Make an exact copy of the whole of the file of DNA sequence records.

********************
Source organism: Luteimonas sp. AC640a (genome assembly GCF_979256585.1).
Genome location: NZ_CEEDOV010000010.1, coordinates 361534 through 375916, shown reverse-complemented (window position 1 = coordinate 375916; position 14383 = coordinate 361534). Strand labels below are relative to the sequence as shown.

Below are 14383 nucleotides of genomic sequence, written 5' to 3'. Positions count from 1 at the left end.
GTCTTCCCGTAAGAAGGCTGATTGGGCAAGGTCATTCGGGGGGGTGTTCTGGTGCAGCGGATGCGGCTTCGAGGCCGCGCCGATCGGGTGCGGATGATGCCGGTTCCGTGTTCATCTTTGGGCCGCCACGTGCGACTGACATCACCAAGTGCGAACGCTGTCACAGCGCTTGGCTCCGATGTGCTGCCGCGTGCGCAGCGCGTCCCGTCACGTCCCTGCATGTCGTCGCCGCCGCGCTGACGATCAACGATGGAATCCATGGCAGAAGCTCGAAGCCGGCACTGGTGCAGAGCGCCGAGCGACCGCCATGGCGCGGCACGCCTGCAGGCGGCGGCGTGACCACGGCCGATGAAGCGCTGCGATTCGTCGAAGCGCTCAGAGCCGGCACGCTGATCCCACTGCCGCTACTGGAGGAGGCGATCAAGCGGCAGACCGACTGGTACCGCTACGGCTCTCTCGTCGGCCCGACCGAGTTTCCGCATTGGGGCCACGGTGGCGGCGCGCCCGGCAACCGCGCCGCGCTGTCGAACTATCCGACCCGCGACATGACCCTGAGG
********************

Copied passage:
Source organism: Luteimonas sp. AC640a (genome assembly GCF_979256585.1).
Genome location: NZ_CEEDOV010000010.1, coordinates 361534 through 375916, shown reverse-complemented (window position 1 = coordinate 375916; position 14383 = coordinate 361534). Strand labels below are relative to the sequence as shown.

Below are 14383 nucleotides of genomic sequence, written 5' to 3'. Positions count from 1 at the left end.
GTCTTCCCGTAAGAAGGCTGATTGGGCAAGGTCATTCGGGGGGGTGTTCTGGTGCAGCGGATGCGGCTTCGAGGCCGCGCCGATCGGGTGCGGATGATGCCGGTTCCGTGTTCATCTTTGGGCCGCCACGTGCGACTGACATCACCAAGTGCGAACGCTGTCACAGCGCTTGGCTCCGATGTGCTGCCGCGTGCGCAGCGCGTCCCGTCACGTCCCTGCATGTCGTCGCCGCCGCGCTGACGATCAACGATGGAATCCATGGCAGAAGCTCGAAGCCGGCACTGGTGCAGAGCGCCGAGCGACCGCCATGGCGCGGCACGCCTGCAGGCGGCGGCGTGACCACGGCCGATGAAGCGCTGCGATTCGTCGAAGCGCTCAGAGCCGGCACGCTGATCCCACTGCCGCTACTGGAGGAGGCGATCAAGCGGCAGACCGACTGGTACCGCTACGGCTCTCTCGTCGGCCCGACCGAGTTTCCGCATTGGGGCCACGGTGGCGGCGCGCCCGGCAACCGCGCCGCGCTGTCGAACTATCCGACCCGCGACATGACCCTGAGG